The Declaration of Independence nowhere guarantees people the modern equivalent of human rights. It guarantees people the right to overthrow a government they don’t like and “institute new government, laying its foundations on such principles and basing its powers in such forms as to them shall seem most likely to secure their safety and happiness”. So if a third world country consisting of several hostile tribes with simmering tensions decides that their safety and happiness is best served by a dictator with enough power to stop the tribal hatred from flaring up, then that’s what they get. The Constitution nowhere gives the government of the United States the authority to fix other countries’ problems. The founding fathers wrote those documents that way for a reason.

South Korea? shrugs No one has really tried (and succeeded, that is). All modern peace keeping missions usually result in the UN bailing out after a soldier or two dies.

Though it could (painfully) be argued that the US contained Saddam and the Kurdish and Iranian problem for 10 years successfully.

Um, yea, this is 2004 (nearly 2005), bud. The founding fathers also had the foresight to know that the world would not be a static place and designed the Constitution to be adaptable to new world climates.

In any case, that is beside the point. I’m talking about proactive UN peace keeping missions here, not US invasions.

Couple of questions:

  • Which country was first involved in Vietnam as a colony and was subsequently drawn into war because of it?
  • Where does Bosnia and Kosovo fit into the Euro war equation?
  • Why is the Bosnia and Kosovo war different from both gulf wars?
  • When referring to “Old Europe”, how many of those countries have a democratic union that is older than the United States?
  • Which countries colonized the Mid East region and drew the artifical boundaries that exist today?

History is an every ever flowing, ever changing tide of human experience.

When reviewing mankind’s dirty laundry I think you’ll find we are all cut from the same cloth.

The OP seems to assume (a) that civil war, corruption & genocide are worse than all alternatives to them, & (b) that foreign warriors can stop these things in their tracks.

As for (a), I’d rather Rwanda, say, cull their population through periodic civil war than create worse famine & environmental destruction in the name of peaceful expansion. As for (b), even if I were a typical modern humanist, I’d have to recognize that people desperate enough to kill their neighbors aren’t something we can deter with our even bigger bombs![sup]TM[/sup]

Just because you have the biggest hammer in the world doesn’t mean everything is a nail. There may be a way to stop the Rwandas from happening; the Christian West doesn’t know what that way is, let alone have it, let alone have it* ready.*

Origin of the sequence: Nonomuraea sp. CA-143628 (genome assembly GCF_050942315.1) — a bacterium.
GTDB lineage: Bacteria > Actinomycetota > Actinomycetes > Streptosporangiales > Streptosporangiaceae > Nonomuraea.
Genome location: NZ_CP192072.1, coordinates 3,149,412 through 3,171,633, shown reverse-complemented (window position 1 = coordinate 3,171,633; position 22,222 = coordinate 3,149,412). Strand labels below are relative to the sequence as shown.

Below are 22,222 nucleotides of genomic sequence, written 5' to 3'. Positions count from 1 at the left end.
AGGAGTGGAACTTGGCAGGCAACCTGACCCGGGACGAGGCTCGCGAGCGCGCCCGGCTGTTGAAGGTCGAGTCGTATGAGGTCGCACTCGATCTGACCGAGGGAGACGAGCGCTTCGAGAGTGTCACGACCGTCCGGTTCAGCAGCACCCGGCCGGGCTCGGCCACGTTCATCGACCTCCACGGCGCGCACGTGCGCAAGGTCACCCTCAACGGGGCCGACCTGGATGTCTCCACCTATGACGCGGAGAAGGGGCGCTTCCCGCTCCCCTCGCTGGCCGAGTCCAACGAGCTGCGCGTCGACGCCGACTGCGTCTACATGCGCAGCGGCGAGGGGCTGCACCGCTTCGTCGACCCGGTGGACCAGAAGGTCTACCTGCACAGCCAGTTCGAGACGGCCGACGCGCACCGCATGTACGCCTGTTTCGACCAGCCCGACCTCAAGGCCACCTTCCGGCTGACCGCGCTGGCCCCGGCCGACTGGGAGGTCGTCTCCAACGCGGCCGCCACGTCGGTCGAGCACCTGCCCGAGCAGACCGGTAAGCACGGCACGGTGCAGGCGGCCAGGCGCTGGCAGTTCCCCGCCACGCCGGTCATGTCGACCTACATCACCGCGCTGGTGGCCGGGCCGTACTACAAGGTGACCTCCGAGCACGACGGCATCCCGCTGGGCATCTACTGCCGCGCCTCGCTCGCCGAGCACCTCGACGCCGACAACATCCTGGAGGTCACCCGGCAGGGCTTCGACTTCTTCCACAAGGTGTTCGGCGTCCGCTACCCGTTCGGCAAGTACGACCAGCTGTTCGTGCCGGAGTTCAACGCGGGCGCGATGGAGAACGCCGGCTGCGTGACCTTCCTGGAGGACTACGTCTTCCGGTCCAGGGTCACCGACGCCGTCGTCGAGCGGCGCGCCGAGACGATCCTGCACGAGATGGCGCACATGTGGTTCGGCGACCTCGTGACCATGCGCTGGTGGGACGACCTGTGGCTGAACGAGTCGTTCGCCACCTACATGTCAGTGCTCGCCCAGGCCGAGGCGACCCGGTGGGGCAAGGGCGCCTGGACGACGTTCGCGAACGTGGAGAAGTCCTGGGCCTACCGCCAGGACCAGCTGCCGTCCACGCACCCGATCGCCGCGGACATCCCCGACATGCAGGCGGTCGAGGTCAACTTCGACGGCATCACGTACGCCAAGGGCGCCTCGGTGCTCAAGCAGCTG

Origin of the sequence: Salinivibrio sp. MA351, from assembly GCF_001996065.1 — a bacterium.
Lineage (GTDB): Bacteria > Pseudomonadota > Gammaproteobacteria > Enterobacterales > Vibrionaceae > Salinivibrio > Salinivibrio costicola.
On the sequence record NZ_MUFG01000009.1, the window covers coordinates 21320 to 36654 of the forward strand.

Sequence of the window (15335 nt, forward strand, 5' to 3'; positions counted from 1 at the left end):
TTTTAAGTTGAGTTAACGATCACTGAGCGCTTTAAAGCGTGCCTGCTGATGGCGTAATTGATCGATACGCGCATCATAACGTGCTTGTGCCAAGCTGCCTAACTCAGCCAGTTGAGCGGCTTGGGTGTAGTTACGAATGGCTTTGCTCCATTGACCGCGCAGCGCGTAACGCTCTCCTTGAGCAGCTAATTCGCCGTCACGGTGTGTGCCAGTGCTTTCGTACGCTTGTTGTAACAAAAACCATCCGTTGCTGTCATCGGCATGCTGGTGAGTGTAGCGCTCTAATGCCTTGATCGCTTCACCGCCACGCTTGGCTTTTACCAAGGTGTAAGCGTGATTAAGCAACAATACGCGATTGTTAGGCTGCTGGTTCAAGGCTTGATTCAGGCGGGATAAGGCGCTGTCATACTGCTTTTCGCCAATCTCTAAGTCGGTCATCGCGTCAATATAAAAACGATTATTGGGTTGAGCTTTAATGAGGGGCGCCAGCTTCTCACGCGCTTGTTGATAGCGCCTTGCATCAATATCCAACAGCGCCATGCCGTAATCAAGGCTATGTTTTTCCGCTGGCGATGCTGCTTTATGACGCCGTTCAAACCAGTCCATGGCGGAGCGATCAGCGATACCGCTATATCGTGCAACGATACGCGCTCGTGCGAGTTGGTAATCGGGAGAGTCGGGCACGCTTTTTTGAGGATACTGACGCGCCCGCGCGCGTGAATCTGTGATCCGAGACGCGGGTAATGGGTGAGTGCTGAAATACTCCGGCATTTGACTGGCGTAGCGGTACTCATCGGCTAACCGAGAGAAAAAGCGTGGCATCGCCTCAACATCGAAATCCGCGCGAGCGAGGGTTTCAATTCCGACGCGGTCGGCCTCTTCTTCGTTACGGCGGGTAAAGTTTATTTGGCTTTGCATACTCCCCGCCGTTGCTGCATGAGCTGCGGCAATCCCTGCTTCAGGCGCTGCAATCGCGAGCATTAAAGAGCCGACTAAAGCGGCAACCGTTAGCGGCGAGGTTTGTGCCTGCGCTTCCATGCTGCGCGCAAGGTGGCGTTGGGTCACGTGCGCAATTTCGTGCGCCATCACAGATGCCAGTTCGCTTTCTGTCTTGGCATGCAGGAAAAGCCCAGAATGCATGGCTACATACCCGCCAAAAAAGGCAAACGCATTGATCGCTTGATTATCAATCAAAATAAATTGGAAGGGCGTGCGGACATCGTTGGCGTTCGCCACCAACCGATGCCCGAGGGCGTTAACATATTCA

One reason is we suck at it. It seems like everyday we are tearing down a regime we helped install. Even when we achieve our short term goals through messing around in other people’s governments, it doesn’t do much good if we must constantly micromanage the world. Too many lives are lost in the process to make it a sustainable policy. We didn’t drop colonialism out of the goodness of our hearts. We dropped colonialism because it was too big of a pain in the ass and using our economic rather than military powers to get things to go our way got to be more effective.

I’m going to make a pretty big statement here. History shows that in non-expansionist and non-genocidal internal conflicts, letting people figure out things for themselves almost always leads to less loss of life and global instability.

And then comes the big question of which side to pick. In Nepal, we have the Maoists- who act like any other group of rebels, and an unelected despotic monarchy who has no real claim to power. The Maoist could be freedom fighters fighting for self-government in a desperately poor country that has seen a lot of trouble with the poorest being kicked off their land by just a few large landowners sustained by the totally corrupt and fairly random government that represents no one. Or the Maoists could be just plain terrorists. It’s not an easy call. Sandwich it all between two nuclear powers of a billion people each, and you have a situation the West is damn smart not to get near.

Finally, the third world doesn’t want us. Read some authors from undeveloped countries one day- Arundhati Roi was my introduction to the fact that we don’t have more answers than they do. Just because we know how to run our country, doesn’t mean we know how to run their country. And frankly, people want to run their own damn country. They want to find a model that works for them- and they are going to look all over the world to find those. And there is no reason why they shouldn’t. Frankly, China isn’t such a bad place to be right now. And the evolution of their economy seems much more plausible for undeveloped countries to follow than the US’s- which was never a poor country.

The West has already made it pretty clear what they want the third world to look like- a bunch of call centers and sweatshops for us to build our prosperity atop of. Those great deals that you get at Wal-Mart (a huge portion of America’s economy)are built directly on the backs of third world labor and America has a vested interest in keeping things how they are. But third world countries do not want to be dependent on us and would like to find a stable more self-contained economy of their own.

In other words, everyone is just looking out for themselves.

Is the OP an excerpt from something?

Demorian, you might benefit from reading Bill Whittle’s articles and delving into Steven den Beste’s archives.

And welcome to the SDMB.

What the Fuck?